Aaron’s thread about what driver’s pay attention to when driving got me thinking about how different drivers strategize when doing a track walk. I plan to do a track-walk whenever possible, even if it’s a track that I’ve been too a thousand times, just to see how the conditions have changed.
I wrote an article about this a few years ago, so I’ll just post the link here, but what do you guys pay attention to during a track walk?
This is something that everyone should do, especially kid karters a great opportunity to learn.
Older drivers should "Invite a Kid Kart on all their walks. Teaching is a great way to learn something new.
Personally, I find track walks really relaxing too. When I need to unwind, if the track is cold, I go walk it.
I always hate when I don’t make the time to do a track walk.
I haven’t done track walks a whole lot, but when I am doing it I’ll look for anything both significant and stationary on the track, so no cones, brake markers, bags, or even rubber on the track as that can get removed from karts going over it or rain. One of my favorite points of reference for driving are cracks in the concrete, so I’ll pick noticeable ones and then work towards where in relation to that my braking points are.
A good examale here is at MRP yesterday. In the run up to the hairpin turn, there are 3 cracks relatively evenly spaced. I recognized these right away as a braking marker. I began immediately working with them and figured a safe braking point within 2 laps, then pushed progressively until I found the furthest I could go, and I can probably push even further if I’m completely honest. I didn’t get a chance to walk the track before practice, but if I had, those would be one of the first pieces I noticed as a significant point.
The last 3 cracks here going towards this tight left-hand hairpin are what I was working with.
My turn in is decided by apex generally. As a rule of thumb for looking at a track I don’t turn in until I see my apex, so I walk to the inside of the curb and try to figure an apex. From there I’ll go back to the entry and look at where my tentative turn in would be until I can get on track and work with lines for real. I don’t have an example for this, but I hope the point gets across.
As you guys have said, pay attention to cracks or pavement marks to determine where you are on the track. And it’s good to slow everything down to walking speed and digest each inch of the circuit.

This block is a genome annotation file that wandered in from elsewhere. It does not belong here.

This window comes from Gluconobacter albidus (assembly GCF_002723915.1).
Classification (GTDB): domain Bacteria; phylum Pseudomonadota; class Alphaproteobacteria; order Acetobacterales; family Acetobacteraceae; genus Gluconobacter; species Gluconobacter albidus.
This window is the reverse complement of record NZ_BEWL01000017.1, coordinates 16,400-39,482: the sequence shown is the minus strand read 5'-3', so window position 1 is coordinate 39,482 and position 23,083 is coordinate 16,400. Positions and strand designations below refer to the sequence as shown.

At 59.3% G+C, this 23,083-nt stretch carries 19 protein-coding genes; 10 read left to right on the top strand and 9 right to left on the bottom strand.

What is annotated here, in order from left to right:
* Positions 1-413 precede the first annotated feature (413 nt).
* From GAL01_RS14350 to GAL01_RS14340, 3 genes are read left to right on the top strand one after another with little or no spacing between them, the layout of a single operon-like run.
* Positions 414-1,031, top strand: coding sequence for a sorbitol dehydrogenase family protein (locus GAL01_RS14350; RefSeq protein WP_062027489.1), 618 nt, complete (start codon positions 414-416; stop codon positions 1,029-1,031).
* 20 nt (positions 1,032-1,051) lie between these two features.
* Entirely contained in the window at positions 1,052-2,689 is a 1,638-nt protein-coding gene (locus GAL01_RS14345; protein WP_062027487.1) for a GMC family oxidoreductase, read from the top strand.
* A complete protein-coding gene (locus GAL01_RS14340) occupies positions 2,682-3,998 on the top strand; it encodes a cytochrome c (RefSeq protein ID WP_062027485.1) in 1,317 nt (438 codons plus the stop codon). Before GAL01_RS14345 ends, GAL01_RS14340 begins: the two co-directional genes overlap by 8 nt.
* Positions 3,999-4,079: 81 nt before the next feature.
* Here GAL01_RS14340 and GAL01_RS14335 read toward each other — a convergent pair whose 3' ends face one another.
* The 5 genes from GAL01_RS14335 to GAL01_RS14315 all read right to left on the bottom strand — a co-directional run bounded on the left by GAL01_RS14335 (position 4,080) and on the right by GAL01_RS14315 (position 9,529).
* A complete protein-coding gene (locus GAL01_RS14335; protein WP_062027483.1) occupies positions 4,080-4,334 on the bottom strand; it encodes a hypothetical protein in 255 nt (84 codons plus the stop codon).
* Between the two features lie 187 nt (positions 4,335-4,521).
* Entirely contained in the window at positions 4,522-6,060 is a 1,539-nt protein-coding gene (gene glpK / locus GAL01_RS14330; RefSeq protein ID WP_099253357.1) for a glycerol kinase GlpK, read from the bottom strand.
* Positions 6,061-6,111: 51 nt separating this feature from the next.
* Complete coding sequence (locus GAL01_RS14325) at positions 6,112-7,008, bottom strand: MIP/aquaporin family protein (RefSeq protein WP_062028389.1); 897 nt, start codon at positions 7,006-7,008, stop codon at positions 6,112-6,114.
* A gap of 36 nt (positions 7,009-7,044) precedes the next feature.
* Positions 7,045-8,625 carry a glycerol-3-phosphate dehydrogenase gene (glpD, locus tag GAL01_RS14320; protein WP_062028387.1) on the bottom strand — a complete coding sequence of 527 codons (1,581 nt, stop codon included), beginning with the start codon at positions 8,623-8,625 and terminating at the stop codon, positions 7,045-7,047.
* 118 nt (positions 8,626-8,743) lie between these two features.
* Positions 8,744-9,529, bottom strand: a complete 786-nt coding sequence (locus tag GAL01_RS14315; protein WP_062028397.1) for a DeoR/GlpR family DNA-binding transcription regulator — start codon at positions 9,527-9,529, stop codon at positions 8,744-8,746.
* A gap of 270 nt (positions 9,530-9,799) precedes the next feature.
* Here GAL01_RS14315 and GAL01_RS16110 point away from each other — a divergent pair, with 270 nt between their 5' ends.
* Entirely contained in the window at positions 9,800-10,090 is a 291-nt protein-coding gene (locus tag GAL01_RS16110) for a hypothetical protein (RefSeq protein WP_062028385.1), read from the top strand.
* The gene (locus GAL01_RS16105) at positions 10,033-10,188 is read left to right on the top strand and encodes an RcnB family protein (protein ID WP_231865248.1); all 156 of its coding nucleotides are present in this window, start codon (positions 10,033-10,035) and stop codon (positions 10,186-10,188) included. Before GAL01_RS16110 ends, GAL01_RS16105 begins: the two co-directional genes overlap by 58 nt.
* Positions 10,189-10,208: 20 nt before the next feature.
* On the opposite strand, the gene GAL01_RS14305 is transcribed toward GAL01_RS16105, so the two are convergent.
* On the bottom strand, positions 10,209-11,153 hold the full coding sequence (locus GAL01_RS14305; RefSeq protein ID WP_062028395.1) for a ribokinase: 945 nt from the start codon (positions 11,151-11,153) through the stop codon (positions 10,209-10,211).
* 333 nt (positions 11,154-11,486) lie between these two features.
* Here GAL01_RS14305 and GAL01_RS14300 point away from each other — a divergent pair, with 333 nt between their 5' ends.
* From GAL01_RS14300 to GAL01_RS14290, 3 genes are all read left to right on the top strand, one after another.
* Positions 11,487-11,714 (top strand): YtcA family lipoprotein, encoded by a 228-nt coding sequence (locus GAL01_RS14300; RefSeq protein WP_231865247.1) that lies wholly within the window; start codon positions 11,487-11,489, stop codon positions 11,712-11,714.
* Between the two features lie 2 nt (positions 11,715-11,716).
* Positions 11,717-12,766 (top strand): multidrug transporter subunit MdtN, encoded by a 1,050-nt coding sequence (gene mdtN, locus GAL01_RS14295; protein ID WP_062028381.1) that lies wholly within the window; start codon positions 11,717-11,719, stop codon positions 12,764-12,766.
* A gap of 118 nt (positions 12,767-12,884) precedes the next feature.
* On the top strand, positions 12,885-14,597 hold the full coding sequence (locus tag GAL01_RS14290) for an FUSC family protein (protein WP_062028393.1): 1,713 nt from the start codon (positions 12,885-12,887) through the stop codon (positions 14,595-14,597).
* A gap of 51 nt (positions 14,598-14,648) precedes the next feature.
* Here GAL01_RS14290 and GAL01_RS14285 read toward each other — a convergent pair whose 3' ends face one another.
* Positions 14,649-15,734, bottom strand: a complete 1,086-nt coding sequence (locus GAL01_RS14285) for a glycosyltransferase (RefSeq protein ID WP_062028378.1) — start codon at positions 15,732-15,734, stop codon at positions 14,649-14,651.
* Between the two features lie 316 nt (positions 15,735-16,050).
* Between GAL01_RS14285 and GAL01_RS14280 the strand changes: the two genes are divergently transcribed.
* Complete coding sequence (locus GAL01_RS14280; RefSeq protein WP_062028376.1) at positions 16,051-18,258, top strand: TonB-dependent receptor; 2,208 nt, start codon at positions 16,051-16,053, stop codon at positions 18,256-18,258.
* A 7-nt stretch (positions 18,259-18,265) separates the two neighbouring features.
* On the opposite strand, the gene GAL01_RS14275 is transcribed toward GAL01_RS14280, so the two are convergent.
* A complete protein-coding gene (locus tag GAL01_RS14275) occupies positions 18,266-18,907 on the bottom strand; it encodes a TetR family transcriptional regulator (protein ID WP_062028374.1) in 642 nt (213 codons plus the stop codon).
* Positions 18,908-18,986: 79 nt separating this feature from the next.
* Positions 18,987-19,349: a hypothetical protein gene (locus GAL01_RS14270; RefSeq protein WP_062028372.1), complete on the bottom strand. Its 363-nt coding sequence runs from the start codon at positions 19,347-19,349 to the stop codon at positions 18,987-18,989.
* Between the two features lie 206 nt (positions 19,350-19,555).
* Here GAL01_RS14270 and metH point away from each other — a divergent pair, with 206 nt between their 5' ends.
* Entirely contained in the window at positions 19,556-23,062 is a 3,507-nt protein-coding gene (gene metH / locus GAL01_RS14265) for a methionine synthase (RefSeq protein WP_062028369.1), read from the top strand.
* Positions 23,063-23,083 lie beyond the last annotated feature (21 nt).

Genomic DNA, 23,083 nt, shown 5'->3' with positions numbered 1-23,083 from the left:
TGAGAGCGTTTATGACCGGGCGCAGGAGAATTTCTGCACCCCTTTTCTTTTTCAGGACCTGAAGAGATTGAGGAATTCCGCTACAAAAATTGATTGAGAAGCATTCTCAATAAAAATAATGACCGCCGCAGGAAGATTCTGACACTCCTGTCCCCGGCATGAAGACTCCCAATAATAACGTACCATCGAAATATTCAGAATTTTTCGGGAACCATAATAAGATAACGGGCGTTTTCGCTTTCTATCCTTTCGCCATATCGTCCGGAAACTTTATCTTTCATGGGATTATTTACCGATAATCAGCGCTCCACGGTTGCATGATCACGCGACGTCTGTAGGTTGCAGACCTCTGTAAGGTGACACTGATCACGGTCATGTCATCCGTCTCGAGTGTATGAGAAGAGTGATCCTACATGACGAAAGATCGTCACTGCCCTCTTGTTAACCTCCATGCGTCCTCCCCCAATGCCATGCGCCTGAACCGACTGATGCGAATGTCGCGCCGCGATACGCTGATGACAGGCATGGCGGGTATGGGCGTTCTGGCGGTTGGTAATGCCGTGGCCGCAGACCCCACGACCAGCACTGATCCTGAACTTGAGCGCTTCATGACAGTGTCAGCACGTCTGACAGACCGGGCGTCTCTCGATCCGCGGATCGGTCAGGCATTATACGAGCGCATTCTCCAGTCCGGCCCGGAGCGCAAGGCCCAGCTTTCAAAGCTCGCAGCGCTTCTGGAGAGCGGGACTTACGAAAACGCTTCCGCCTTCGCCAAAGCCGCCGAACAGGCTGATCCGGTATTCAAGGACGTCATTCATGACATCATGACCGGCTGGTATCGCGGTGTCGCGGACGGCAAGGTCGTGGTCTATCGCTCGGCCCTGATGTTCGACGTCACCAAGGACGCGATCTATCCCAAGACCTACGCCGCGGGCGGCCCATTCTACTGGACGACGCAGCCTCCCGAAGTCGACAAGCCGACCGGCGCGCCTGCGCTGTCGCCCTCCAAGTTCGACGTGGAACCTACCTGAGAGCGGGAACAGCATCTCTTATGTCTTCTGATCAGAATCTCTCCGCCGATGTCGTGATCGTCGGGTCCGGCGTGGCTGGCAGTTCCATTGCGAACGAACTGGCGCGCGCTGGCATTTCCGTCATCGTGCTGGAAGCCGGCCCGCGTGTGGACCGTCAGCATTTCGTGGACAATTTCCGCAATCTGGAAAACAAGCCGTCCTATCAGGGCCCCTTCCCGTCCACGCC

Particular things I mention when coaching people during track walks include how much curb to use (or not to use), how wide to swing out for particular corners on exit, the qualifying line vs. the racing (defensive) line, what the passing zones are and how to execute at each corner, and basic turn-in, apex, and exit marks.
I love track walks. In the morning, grab a nice warm beverage and go shuffle the dew off the track and at the end of the day, grab a beer and go see how sticky each corner is and trade stories about where you’ve crashed or where you made a winning pass on that track. One of the most relaxing parts of the weekend.
I like TJ’s advice, and a lot of it dovetails with the coaching I do as well. A track walk is a great way to see things on the track that can provide clues for how most people are driving it most of the time (chain scars, scraped-off curbs, heavy chunking on a certain part of the track).
One thing I will do for myself when I go to new tracks is to pay a lot of attention to the color and gradation of the rubber on the track, as for me this helps me visualize how the kart will likely load and unload through that corner before I drive it. If I’m confused by what I see on the track, sometimes I will take my foot and run it over the width of the track to observe the profile in certain areas.
I always have Randy pick out marks that won’t move I.e, cracks, dark spots, etc. We also will go as far as sitting down on the track to get a more realistic view vs being 6’ off the ground.
After you look through the entry we will go to where we think exit should be and look backwards. Sometimes what your eyes see on one side may be different. We walk it backwards from there and see where we end up.
Like TJ says, I like the quiet morning coffee and evening beer walks👍
Camber\surface changes during turns
What’s beyond the kerb
Come up with some ideas on lines to take based on those.
Then forget all of it when I go to drive